ARTICLE Libby Schultz

If you’re adding new extra rooms as part of your renovation – or changing the use of existing rooms – it’s an ideal opportunity to re-position things for maximum warmth and natural light, with a mid-range budget starting at $20,000.

If you have a slightly larger budget to work with, why not read the high-end warm up home options and prices. Or if you are looking just to get the basic downs, read the basic warm up home options and prices.

Location, location

To capture the afternoon sun, you’ll want the main glazing in your house – including windows, skylights and glass doors – to face north. Anywhere between 20ºW - 30ºE of true north is fine.

East-facing windows get the morning sun; so choose your glazing based on how much heat or shade you want in those rooms. South-facing windows receive minimal sun, so should be relatively small, while still allowing for light and ventilation.

But don’t be too much of a sun-worshipper, warns energy efficiency expert Ella Te Huia.

“It’s possible to have too much glass and too much sun…causing glare and overheating. Anyone who has lived in this situation knows how uncomfortable that can be.”

In particular, you’ll want less glazing facing west, because the late afternoon sun can cause the worst overheating.

“As a rule of thumb, any west or south-facing walls should not have more than 30% glazing.”

Double glazed windows help make your home warmer

Extra-insulated

Should you upgrade your insulation now, or wait till you’re ready to renovate? Our experts say you should make ceiling and floor insulation a priority, regardless of your future renovation plans.

In a non-insulated home, around 40% of heat is lost through the ceiling. Floors account for 10%, but are easier and cheaper to insulate, so are well worth doing.

For everything else, it’s more cost-efficient to tackle as part of your renovation. Exterior walls, which account for around 20% of heat loss, are tricky to retrofit.

Likewise, with windows; it’s easier to install new double-glazing than do a retrofit.

If you really want maximum value from your insulation, Ella Te Huia recommends bumping up the R-value of your ceiling insulation. If you live in warmer areas, the standard insulation is 2.8 – but Ella suggests you upgrade that to 3.2. Similarly, in colder areas, you can add an extra layer of 1.8 to the standard 3.2.

What’s underfoot

Another tip for renovators, says Ella Te Huia, is to supersize your underfloor insulation.

“If you’re building on a concrete slab, some Building Code’s require polystyrene of between 60mm-100mm thickness. But I always recommend to clients to increase that to 150mm…the difference in price is only around 10%, but you’ll reap the benefits.”

If you’re building a timber-framed floor, ask your insulation provider if they offer a high-density or ‘maxi’ version. With these products, the fibres have been compressed together to form a very tight and semi-ridged material.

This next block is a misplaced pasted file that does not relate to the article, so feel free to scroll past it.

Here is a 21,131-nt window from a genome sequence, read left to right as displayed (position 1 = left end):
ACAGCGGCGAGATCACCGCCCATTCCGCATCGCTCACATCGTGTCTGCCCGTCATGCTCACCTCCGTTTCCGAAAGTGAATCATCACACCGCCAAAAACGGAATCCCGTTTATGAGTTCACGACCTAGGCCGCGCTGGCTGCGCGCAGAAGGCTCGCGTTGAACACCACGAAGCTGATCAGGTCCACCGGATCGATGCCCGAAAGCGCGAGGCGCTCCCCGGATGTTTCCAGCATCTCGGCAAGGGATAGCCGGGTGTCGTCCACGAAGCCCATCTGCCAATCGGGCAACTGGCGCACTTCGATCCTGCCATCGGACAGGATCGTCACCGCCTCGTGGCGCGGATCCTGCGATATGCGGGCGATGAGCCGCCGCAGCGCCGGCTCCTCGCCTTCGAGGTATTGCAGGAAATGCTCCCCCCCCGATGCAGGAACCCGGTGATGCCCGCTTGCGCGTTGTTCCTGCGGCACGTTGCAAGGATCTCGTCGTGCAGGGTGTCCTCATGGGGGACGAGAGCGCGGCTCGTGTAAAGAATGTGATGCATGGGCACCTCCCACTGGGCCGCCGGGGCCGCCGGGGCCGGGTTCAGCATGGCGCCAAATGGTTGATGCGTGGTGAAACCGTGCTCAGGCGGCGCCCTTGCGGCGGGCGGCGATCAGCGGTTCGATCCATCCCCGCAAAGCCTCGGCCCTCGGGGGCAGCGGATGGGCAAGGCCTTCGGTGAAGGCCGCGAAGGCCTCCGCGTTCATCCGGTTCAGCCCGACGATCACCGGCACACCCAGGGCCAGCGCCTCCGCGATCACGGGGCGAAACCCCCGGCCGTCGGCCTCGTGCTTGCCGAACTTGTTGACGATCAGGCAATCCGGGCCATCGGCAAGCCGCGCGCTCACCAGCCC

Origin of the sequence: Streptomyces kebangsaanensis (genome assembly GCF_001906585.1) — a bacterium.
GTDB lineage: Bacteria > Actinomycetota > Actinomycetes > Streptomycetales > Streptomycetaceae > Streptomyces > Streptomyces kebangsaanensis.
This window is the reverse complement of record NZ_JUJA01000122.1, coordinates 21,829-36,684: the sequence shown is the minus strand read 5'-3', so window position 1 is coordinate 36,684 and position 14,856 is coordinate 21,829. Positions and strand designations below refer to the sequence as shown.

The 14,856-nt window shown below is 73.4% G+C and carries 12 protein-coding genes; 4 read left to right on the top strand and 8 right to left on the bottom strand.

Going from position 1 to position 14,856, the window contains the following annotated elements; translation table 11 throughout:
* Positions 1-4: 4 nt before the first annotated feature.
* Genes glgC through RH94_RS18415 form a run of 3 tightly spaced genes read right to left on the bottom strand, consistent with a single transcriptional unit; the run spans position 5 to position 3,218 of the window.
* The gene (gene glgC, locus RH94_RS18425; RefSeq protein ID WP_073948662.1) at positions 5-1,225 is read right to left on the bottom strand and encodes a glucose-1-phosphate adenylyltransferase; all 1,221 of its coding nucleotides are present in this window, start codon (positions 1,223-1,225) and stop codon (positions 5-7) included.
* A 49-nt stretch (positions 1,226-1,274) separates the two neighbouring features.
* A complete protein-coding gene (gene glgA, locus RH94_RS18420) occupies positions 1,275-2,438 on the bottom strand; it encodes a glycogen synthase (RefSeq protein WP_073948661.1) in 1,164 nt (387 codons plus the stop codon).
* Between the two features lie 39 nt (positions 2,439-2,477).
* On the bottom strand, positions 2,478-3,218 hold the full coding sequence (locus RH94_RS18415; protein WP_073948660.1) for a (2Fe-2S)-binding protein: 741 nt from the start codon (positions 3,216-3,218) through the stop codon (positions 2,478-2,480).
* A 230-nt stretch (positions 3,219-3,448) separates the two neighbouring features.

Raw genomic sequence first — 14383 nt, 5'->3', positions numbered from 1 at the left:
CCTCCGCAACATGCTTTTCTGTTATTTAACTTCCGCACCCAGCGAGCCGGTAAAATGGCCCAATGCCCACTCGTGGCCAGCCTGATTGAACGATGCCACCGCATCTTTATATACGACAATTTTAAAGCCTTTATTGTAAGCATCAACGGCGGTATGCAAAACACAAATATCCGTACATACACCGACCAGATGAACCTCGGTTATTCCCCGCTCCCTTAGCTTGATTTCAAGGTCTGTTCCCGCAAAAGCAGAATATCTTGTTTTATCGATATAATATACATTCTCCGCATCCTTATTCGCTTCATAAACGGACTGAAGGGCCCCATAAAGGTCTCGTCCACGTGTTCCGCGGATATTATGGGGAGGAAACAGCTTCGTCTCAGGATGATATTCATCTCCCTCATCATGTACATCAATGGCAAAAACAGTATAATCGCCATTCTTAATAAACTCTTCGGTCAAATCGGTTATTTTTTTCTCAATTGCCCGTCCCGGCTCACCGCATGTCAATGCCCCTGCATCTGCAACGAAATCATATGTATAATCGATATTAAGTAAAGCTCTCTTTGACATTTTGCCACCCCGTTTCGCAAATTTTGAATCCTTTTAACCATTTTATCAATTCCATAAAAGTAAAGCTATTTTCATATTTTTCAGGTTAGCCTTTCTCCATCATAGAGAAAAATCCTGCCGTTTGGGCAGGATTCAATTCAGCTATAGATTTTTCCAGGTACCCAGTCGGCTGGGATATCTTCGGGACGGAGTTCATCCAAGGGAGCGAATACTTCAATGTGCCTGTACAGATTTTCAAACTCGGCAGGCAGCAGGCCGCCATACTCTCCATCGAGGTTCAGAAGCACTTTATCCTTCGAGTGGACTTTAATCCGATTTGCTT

“High-density might cost around 15% more than standard insulation, but will pay for itself in energy savings within 3-4 years,” says Ella.

Ducted ceiling system in roof cavity used to transfer heat throughout the house

Time to circulate?

Ducted ceiling systems have become popular in recent years – and there are essentially two types.

A ‘heat transfer system’ takes heated air from the living areas, and circulates it to colder parts of the house. It’s best suited to homes that have a wood burner that puts out a lot of extra heat.

Eco Design Adviser Richard Popenhagen says the best heat transfer systems feature insulated duct pipes, and a fan that runs with minimal noise.

A ‘roof space ventilation system’ is something different. It relies on heat forming in the roof cavity, which is then circulated to other rooms in the house. Richard says these systems may not suit every house, particularly if you live in a colder, wet climate.

“If you get a week of cold rain during winter, there may not be any hot air in the ceiling to circulate. Research is showing that, in some cases, they may even be chilling off the house.”

To remove moisture and condensation, says Richard, you may be better off investing in a good extractor fan for the bathroom and a range hood in the kitchen.

Heating costs compared

So you’ve already sorted your energy-efficient room design, insulation, and ventilation. The next big question is: what kind of heating will you choose?

That will depend on both your budget and your personal cosiness preferences. Everyone loves the crackle of a real fire, but are you prepared to lug firewood in every night? And while heat pumps are very convenient, they are hardly a thing of beauty.

In terms of cost to run, however, both those options are front-runners.

Says Richard: “The two cheapest forms of heating are a modern energy-efficient heat pump; or a wood burner, providing you have access to cheap or free firewood.” Most expensive (and unhealthy) of all is an unflued LPG heater.

Reticulated natural gas is the cheapest source of central heating. Or try any plug-in electric heater, such as a fan heater, oil-filled column, radiant panel, or convection heater. 

Renovate Magazine LogoThis home renovation advice article by Libby Shultz featured in Issue 019 of New Zealand Renovate Magazine. New Zealand's first and only magazine solely dedicated to home renovations.

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